However…

One winter day, as I was riding without Bob, I was accosted by a particular nasty that decided his property included the road.  So I did what my husband had taught me, getting off my bike to put it between me and my enemy. As I began to back up, the dog followed, snarling and barking, indicating he had one thing on his mind—a piece of me.  (Unfortunately, another big one had joined him on the other side of the street, so now I had tandem trouble.) Continue reading “Or you could just peddle faster…(ha!)”

More than first day jitters

wood 2This week I had my last “first” day of the kiddos returning to school.  As if that isn’t enough to make a school nurse’s hair stand on end, add to it that I work at public middle school, where hormones run rampant and drama is just a part of life.  Everything from “do you have any Super Glue for my broken [plastic, garishly painted, glamor] fingernail” to where-did-I-put-my-multi-page-child-abuse-form,…it tends to land in my office.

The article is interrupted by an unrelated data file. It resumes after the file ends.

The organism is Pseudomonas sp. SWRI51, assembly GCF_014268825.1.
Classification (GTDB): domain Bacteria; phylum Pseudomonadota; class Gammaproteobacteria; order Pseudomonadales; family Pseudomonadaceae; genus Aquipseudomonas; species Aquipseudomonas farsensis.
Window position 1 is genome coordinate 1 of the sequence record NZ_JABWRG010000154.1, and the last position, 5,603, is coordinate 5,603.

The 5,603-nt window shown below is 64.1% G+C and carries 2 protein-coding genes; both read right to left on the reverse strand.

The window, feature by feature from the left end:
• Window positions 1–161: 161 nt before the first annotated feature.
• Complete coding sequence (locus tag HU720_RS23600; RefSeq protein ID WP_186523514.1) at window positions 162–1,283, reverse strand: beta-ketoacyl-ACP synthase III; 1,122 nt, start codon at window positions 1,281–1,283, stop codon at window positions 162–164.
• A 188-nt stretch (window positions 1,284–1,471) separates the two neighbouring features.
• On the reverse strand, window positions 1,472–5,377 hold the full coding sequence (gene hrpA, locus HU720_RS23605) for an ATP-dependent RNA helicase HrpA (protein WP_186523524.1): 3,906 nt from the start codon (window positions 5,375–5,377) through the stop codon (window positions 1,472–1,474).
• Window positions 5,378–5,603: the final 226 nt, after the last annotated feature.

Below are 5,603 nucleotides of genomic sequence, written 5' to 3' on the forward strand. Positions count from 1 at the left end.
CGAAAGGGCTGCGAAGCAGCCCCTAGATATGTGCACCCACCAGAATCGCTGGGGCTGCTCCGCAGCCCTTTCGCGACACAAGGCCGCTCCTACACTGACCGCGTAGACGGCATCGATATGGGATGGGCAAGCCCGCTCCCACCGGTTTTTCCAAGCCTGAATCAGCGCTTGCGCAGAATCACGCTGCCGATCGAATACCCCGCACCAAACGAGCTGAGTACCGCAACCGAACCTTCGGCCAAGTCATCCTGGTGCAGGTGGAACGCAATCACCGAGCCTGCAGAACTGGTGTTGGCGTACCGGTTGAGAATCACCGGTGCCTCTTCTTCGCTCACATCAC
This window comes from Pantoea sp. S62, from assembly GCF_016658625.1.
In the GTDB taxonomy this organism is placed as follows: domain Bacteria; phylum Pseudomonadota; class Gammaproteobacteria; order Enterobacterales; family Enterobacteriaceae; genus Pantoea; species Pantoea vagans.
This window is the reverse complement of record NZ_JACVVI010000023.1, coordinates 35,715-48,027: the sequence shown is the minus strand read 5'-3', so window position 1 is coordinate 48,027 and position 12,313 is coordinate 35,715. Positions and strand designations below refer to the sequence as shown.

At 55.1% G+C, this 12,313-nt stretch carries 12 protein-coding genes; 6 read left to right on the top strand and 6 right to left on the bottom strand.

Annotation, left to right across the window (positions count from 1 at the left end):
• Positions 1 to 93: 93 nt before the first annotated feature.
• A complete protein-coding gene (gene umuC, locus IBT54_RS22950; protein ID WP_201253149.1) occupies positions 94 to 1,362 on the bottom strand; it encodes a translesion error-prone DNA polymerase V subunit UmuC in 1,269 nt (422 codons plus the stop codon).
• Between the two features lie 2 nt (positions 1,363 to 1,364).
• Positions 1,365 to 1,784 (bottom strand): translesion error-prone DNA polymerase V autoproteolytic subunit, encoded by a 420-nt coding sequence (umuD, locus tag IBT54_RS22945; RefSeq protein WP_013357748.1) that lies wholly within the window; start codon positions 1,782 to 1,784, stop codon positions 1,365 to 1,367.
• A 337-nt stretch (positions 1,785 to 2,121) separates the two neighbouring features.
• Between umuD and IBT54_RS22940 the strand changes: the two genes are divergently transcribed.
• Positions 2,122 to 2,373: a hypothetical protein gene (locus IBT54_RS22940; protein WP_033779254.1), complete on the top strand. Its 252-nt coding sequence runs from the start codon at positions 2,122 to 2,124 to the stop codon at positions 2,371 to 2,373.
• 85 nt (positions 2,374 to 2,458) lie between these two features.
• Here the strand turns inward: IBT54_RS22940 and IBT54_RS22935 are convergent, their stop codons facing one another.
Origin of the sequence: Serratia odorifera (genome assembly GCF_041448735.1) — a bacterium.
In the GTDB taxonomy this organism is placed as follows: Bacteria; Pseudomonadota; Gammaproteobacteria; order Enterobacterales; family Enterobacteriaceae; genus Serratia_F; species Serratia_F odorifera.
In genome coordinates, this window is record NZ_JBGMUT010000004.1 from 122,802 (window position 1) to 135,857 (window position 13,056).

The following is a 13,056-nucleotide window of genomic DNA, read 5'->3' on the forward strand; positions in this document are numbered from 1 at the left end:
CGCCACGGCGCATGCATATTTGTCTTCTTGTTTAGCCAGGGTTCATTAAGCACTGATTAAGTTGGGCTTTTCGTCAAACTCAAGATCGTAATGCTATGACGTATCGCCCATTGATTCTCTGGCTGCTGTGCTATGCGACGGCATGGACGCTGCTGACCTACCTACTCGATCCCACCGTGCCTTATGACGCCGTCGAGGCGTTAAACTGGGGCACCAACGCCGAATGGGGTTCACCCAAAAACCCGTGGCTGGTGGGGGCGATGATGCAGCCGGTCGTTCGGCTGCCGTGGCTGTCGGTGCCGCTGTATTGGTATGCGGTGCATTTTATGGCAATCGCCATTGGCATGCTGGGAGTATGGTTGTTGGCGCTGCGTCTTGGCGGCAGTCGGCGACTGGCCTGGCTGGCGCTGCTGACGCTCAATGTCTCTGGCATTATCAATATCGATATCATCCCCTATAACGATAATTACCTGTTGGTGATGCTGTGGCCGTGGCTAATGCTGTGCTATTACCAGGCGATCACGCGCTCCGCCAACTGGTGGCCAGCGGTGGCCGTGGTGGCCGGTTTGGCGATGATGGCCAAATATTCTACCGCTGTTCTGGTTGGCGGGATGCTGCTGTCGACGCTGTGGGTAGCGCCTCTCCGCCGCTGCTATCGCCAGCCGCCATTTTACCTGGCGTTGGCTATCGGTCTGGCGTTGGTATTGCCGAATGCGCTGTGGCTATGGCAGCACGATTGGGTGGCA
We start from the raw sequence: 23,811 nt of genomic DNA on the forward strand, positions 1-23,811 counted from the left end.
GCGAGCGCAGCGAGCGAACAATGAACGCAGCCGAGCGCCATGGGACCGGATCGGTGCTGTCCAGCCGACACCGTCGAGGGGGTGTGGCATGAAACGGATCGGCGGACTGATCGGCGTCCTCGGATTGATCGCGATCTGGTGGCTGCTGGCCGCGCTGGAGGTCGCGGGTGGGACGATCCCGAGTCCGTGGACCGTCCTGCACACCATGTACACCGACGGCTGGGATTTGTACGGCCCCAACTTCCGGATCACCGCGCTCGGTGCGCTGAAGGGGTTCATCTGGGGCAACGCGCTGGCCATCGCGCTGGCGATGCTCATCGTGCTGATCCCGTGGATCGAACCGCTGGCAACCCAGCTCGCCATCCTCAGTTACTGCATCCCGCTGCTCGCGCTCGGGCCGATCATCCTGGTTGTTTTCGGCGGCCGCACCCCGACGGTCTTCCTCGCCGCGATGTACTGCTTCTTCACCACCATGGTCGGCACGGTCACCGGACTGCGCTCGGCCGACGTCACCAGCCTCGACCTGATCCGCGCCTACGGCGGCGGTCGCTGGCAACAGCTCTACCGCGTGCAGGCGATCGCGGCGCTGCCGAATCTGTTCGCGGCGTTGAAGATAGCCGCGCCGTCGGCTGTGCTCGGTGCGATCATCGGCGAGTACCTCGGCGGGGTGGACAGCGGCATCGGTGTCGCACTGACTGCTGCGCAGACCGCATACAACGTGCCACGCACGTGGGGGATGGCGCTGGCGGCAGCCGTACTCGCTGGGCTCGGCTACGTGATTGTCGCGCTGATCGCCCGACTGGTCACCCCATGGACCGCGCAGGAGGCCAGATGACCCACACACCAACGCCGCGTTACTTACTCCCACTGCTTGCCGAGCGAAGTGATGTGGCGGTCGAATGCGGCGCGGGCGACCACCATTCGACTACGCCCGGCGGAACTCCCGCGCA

I have a well-worn path to the Counseling Center, (not always just for the students, mind you.)  God bless them…lots. Continue reading “More than first day jitters”

Rear-view mirror grace

neuschwanstein-castle-467116_1280One of the (many) things I love about the Bible is the unadulterated openness of the ungodliness of some of God’s most godly people.  I really love it.  It gives me hope.  It also makes me appreciate the honesty of God as well as His patient love and affection.  Some choose to see only His anger and frustration.  Well, heck, if I had been the parent of these kids for several millennia…well, best not to go there.

Here’s another good example.  Many of us Continue reading “Rear-view mirror grace”